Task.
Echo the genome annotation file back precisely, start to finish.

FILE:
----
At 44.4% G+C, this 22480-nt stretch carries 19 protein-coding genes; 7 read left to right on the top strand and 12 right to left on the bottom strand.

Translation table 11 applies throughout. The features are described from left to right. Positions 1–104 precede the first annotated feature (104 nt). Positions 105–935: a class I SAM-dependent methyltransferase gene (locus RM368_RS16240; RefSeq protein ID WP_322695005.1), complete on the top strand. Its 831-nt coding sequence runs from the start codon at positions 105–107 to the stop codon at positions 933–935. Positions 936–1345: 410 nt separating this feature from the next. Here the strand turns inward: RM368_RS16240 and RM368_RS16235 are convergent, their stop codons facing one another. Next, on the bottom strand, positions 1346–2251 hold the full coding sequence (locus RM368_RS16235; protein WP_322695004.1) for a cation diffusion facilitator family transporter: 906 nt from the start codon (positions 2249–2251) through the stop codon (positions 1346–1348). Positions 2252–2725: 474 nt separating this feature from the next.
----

At 44.4% G+C, this 22480-nt stretch carries 19 protein-coding genes; 7 read left to right on the top strand and 12 right to left on the bottom strand.

Translation table 11 applies throughout. The features are described from left to right. Positions 1–104 precede the first annotated feature (104 nt). Positions 105–935: a class I SAM-dependent methyltransferase gene (locus RM368_RS16240; RefSeq protein ID WP_322695005.1), complete on the top strand. Its 831-nt coding sequence runs from the start codon at positions 105–107 to the stop codon at positions 933–935. Positions 936–1345: 410 nt separating this feature from the next. Here the strand turns inward: RM368_RS16240 and RM368_RS16235 are convergent, their stop codons facing one another. Next, on the bottom strand, positions 1346–2251 hold the full coding sequence (locus RM368_RS16235; protein WP_322695004.1) for a cation diffusion facilitator family transporter: 906 nt from the start codon (positions 2249–2251) through the stop codon (positions 1346–1348). Positions 2252–2725: 474 nt separating this feature from the next.